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    e46guy's Avatar
    e46guy Posts: 2, Reputation: 1
    New Member

    Jul 31, 2007, 10:49 AM
    Electrical for commercial building.
    I have a strip mall that has only one metered box. Now I would like to separate each unit so each tenant has their own breaker panel and meter. What's the best way of doing it without an outrageous bill? Can anyone help me?
    tkrussell's Avatar
    tkrussell Posts: 9,659, Reputation: 725
    Uber Member

    Jul 31, 2007, 11:55 AM
    You can use a trough with individual meters and disconnects for each tenant, or you can use meter stacks, which are meters/disconnects that are modular.

    What is used really depends on the quantity of tenants and the amp rating for each. The trough method is the most flexible sine each meter and disconnect is added as needed. Meter stacks are pre-made, and may not have the quantity or amp rating needed.

    More detail of the tenants and amps needed for each will be helpful.

    Also need to know the size of the main service entrance, is it aerial or underground.

    Who will be doing the actual work?

    What is your idea of outrageous? Need to spend money to make money.

    Keep in mind, any expenditure will add to the value of the real estate, and there will be a payback on the return on investment.
    e46guy's Avatar
    e46guy Posts: 2, Reputation: 1
    New Member

    Jul 31, 2007, 03:06 PM
    Thanks tkrussell. I called a couple of electricians and one guy quoted me close to $80,000 and then another guy quoted me $30,000. Why is there such a big difference? I have 8 units leased out and all of them run into one meter box, so we have only one bill. Well, at the end of each month the bill is split up 8 ways and there are always disagreements about who used the most, etc, etc. Each space is about 1000 sq ft and the uses of the space range from Hair salon to a doctor's office. There's a guy that sells tattoo supplies wholesale and there's a nail salon also. Each space only has 5-6 outlets and then the canned lights to light the space. Nothing too fancy. I'm hoping someone can spread some light (no pun intended) for me and help me what the best way of doing it is.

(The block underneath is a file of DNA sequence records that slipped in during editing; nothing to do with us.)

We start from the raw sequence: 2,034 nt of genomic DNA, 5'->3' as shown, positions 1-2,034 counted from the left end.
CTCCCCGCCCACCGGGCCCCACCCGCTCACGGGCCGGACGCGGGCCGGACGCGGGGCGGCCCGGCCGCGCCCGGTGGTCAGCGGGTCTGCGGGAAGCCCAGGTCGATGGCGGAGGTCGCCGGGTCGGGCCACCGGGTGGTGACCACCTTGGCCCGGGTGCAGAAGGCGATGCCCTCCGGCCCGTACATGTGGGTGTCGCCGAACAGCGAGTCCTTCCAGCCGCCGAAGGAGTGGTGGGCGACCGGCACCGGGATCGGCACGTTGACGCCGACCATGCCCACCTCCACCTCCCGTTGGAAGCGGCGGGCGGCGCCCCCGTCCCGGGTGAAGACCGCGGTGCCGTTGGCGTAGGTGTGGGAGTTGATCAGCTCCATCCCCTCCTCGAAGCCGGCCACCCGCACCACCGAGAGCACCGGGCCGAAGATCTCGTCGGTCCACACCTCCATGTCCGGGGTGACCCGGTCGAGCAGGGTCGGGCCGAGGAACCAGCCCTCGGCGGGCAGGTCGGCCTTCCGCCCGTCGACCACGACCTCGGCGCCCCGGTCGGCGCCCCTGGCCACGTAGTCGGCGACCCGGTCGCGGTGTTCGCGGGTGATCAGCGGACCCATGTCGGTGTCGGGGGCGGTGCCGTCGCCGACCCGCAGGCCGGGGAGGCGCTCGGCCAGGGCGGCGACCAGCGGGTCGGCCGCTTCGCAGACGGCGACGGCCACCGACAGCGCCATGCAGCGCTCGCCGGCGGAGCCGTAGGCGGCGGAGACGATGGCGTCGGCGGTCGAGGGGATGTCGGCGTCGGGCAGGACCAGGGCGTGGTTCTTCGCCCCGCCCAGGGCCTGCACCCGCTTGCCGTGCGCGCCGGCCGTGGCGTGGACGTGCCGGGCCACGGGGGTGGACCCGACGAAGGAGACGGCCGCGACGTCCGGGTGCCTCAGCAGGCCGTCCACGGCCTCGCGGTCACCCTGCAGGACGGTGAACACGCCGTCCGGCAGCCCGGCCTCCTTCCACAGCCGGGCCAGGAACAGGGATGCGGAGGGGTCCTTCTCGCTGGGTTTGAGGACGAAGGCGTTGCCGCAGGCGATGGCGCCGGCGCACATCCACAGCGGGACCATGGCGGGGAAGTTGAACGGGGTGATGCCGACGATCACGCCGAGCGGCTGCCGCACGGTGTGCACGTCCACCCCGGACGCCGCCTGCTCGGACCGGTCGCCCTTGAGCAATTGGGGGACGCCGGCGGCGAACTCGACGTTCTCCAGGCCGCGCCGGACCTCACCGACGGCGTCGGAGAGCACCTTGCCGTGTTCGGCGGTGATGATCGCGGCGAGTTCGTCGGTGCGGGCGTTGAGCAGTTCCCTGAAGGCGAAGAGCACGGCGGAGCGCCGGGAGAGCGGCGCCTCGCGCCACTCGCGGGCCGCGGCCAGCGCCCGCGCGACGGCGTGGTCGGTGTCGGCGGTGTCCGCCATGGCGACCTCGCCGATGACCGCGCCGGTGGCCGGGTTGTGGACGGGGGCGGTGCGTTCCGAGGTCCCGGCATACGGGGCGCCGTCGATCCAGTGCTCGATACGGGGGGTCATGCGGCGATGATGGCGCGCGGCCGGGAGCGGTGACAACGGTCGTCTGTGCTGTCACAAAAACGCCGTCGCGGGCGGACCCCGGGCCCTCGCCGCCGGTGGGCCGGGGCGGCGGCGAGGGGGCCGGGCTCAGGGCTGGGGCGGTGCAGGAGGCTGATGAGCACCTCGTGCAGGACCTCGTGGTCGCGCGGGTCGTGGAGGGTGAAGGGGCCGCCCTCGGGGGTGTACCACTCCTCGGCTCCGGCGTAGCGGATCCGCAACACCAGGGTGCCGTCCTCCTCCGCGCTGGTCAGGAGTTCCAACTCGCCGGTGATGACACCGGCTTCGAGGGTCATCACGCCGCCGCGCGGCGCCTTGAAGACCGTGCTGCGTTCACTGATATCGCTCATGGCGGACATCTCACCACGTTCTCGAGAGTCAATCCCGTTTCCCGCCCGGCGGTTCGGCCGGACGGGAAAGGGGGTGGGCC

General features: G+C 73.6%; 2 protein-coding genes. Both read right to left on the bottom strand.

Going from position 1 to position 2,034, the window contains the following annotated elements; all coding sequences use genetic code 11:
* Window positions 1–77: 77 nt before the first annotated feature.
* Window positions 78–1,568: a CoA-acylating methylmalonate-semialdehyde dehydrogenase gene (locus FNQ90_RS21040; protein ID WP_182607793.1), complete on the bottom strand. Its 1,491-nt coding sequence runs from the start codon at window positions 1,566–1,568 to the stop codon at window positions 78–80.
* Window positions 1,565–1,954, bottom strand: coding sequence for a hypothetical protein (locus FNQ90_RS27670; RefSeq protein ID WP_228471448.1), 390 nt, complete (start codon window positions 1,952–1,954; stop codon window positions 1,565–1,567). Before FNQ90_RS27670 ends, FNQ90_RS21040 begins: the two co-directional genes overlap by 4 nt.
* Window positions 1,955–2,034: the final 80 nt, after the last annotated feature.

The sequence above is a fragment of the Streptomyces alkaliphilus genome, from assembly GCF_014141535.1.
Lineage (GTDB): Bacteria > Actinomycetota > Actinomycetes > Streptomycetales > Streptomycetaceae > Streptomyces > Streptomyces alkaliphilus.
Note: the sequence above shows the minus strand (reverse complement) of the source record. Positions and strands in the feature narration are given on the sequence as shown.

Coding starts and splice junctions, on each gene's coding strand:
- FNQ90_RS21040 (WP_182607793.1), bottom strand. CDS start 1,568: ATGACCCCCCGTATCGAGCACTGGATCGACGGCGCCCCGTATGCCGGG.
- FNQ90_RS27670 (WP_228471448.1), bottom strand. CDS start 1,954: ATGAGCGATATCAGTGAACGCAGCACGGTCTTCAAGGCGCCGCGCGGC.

tkrussell's Avatar
    tkrussell Posts: 9,659, Reputation: 725
    Uber Member

    Aug 1, 2007, 01:41 PM
    This are many reasons for the huge differenc. Types of materials, such as copper or aluminum wire, size of main service, size of each tenant service, types and sizes of conduits, and either of there contractors could have made a mistake. The $80 K contractor may not want the job.

    Who outlined the scope of work? Did you ask the contractors to lay out the design and bid on it?
    Who is doing the service rating calculations?
    What size of main service and tenant services are each of the contractors proposing?
    Does each tenant have their own panels now? Or do they need to be added?

    As you can see thses are only a few of the major variables. Without knowing what each is proposing, I can only offer these speculations.

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